One of the reviewers of this book said you can't wait to finish it...but I didn't expect to feel like I wanted it to end. Not because it wasn't well-written and compelling, but because it is so grindingly cruel, hard, dirty--full of "shite" and pollution.
Especially when Henry, at the age of five, hits the streets with his nine-month-old brother and never finds his mother again. He sensed there was no place for him at home and the streets were his mother from then on. "We fended and coped, we survived and grew, side by side or with Vitor on my shoulder. We survived but never prospered. We were never going to prosper. We were allowed the freedom of the streets-- no one gave a fuck--but we'd never, ever be allowed up the bright steps and into the comfort and warmth behind the doors and windows."
They were inventive, figuring the scams before the scammers did. "I reinvented rat-catching. We didn't go after the rats; they came to us. We found their nests and took the babies, boiled them and rubbed the coup onto our arms and hands. (We never ate it. You can laugh or gage, but you've never been hungry.) The scent--Jesus, the scent--it drove their parents wild. We dangled our hands in front of their holes and they came at us as if, in their dreams, hey'd just seen the dogs that were going to destroy them. They'd scream for the children they could smell on our hands as we droped them into the sack. We carried the screeching, pounding sack to the betting men around the pit. They loved our rats. They paid me extra to put my hands into the sack."
When the actual "revolution' began, it was a relief from the life he had already been leading. And that was the point--why boys like him get involved in any revolution.
The story of Ireland's fight for independence, the IRA and the many groups of mercenaries who fought there. This part of the book goes better --I didn't feel like I was waiting for a merciful end. The book is engaging, although sometimes tough going for Americans, understanding Irish expressions and colloquialisms. It has made me want to understand more about this part of their history and the history of my relatives.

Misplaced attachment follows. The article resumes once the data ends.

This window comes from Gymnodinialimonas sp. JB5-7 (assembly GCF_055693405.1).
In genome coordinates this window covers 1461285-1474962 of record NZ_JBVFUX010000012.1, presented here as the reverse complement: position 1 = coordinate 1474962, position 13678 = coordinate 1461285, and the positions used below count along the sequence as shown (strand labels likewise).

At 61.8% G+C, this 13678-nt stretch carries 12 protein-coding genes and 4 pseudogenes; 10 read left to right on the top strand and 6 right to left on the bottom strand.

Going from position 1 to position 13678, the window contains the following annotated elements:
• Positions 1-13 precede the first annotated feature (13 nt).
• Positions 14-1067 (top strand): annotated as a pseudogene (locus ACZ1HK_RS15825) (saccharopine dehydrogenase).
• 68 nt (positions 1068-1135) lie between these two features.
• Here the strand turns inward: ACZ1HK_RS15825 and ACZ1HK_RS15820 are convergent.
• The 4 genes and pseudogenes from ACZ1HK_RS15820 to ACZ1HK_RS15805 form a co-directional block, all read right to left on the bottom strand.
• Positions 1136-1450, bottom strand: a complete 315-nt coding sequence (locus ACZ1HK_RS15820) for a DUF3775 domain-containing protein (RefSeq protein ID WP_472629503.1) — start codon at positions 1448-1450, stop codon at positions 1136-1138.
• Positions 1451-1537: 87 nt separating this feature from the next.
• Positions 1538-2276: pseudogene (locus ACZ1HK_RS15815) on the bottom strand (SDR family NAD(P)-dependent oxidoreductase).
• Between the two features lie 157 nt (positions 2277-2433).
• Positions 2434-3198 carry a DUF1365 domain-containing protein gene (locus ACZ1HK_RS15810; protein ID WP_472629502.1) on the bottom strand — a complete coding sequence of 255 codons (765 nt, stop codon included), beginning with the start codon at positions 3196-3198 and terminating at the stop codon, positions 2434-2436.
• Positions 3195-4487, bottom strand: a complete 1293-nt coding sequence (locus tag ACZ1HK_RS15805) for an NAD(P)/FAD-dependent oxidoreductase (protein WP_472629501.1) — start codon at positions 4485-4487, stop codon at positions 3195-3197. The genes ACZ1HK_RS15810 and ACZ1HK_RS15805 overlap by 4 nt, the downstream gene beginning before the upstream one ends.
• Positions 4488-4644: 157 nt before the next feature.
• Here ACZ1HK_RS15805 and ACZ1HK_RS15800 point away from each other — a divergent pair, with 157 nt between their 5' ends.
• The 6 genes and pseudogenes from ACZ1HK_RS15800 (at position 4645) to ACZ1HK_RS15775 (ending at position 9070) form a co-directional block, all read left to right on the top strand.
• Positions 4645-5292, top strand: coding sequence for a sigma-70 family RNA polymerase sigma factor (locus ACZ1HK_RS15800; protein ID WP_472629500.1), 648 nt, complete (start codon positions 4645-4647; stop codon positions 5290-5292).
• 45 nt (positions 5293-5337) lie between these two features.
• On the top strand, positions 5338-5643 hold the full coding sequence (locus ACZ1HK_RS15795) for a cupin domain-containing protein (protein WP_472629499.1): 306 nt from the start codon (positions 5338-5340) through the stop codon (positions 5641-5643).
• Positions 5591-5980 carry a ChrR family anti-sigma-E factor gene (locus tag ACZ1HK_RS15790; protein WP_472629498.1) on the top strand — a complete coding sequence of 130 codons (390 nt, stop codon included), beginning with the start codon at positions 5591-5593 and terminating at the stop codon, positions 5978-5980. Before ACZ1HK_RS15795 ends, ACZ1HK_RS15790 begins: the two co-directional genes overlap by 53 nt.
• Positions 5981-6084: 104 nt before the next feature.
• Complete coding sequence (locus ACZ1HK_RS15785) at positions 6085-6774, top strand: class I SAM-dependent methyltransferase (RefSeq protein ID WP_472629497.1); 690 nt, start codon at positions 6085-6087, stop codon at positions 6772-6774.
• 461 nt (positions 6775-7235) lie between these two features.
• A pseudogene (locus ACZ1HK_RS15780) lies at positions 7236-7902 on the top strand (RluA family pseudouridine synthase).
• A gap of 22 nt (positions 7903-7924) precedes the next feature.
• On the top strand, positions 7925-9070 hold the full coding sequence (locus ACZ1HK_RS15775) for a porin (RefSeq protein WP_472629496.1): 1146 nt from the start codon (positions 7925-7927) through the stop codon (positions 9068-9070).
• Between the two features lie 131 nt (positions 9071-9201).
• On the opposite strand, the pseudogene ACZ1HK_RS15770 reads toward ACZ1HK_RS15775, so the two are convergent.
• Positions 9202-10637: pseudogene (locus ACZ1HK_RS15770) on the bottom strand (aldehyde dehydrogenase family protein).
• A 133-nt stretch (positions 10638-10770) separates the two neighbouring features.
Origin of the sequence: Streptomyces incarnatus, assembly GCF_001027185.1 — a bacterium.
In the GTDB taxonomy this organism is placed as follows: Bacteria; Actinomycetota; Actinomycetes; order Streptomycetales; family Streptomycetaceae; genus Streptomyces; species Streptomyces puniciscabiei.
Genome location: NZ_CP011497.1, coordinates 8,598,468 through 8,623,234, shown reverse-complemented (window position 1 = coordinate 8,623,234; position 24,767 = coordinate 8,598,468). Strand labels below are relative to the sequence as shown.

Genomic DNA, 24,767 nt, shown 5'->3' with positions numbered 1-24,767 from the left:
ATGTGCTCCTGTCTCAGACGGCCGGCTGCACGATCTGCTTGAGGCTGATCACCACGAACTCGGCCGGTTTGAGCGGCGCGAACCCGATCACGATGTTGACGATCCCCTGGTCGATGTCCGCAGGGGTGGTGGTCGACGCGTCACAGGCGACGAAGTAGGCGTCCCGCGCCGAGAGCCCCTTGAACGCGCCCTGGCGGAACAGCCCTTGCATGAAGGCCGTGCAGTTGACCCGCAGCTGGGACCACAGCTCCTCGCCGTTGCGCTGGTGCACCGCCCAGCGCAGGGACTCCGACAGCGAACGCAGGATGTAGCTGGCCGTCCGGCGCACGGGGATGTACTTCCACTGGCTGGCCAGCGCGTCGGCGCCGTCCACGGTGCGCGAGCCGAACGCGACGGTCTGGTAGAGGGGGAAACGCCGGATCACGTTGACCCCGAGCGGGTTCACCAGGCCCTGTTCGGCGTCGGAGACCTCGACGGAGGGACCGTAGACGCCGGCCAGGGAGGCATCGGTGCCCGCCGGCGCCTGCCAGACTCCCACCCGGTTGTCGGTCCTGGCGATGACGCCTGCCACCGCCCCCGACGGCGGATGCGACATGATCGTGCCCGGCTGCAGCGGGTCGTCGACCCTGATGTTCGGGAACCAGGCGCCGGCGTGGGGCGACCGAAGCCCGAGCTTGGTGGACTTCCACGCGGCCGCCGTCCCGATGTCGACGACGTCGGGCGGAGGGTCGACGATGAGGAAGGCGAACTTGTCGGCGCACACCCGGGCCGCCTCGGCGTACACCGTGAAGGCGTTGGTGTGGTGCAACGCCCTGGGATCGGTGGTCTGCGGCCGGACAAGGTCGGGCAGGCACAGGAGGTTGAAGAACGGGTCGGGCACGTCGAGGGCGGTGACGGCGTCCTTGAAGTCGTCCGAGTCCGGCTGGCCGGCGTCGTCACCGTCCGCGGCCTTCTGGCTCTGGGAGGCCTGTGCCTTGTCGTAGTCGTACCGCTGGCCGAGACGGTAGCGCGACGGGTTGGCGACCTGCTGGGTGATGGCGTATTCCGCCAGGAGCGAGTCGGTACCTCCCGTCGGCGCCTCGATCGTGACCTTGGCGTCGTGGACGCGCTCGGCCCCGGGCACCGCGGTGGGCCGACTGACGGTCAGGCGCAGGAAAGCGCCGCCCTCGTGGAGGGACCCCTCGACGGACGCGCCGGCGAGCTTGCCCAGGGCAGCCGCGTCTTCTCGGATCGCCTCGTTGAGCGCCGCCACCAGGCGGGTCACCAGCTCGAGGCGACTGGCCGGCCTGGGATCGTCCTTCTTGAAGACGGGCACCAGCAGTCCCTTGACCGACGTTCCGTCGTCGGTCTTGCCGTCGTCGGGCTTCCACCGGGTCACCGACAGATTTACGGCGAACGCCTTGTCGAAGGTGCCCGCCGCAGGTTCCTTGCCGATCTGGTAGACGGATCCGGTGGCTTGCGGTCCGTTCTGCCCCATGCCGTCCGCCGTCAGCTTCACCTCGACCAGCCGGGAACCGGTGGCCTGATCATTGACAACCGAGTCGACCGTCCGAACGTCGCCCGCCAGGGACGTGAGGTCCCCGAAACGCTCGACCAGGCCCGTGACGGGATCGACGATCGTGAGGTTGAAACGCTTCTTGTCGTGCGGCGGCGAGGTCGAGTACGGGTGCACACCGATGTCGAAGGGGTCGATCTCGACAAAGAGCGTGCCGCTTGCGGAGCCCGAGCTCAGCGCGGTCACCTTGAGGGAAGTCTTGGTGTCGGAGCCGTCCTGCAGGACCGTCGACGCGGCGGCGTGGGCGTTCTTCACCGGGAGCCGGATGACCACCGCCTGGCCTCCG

crackabook reviewed A Star Called Henry (Doyle, Roddy, Last Roundup (New York, N.Y.), V. 1.) on
Born in a small, mean room at the beginning of the 12th century, precocious Henry transforms himself into a larger than life figure. From the courtship of his young mother and one legged father to his own celebrated birth. Childhood on the streets of Dublin to his role as a soldier.....
Born at the beginning of the twentieth century, Henry Smart lives through the evolution of modern Ireland, and in this extraordinary novel, he billiantly tells his story. From his own birth, recalled in vivid detail, and his childhood o the streets of Dublin to his role as soldier (and lover) in the Irish Rebellion, Henry recounts his early years of reckless heroism and adventure. At once a epic, a love story, and a portrait of Irish history, A Star Called Henry is a grand picaresque novel brimming wih comic moments and poignant ones, and told in a voice that is both quientssentially Irish and inimitably Roddy Doyle's
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From the back cover:
"In A Star Called Henry, his most enchanting and prodigious novel to date, Roddy Doyle introduces Henry Smart. Born in a small, mean room at the beginning of the twentieth century, prococious Henry transforms himself into a larger-than-life figure. From the courtship of his young mother and one-legged father to his own celebrated birth, from his childhood on the streets of Dublin to his role as soldier (and lover) in the Irish Rebellion, Henry recounts his early years of reckless heroism and adventure. At once an epic, a love story, and a portait of Irish history, A Star Called Henry is a grand picaresque novel brimming with comic moments and poignant ones."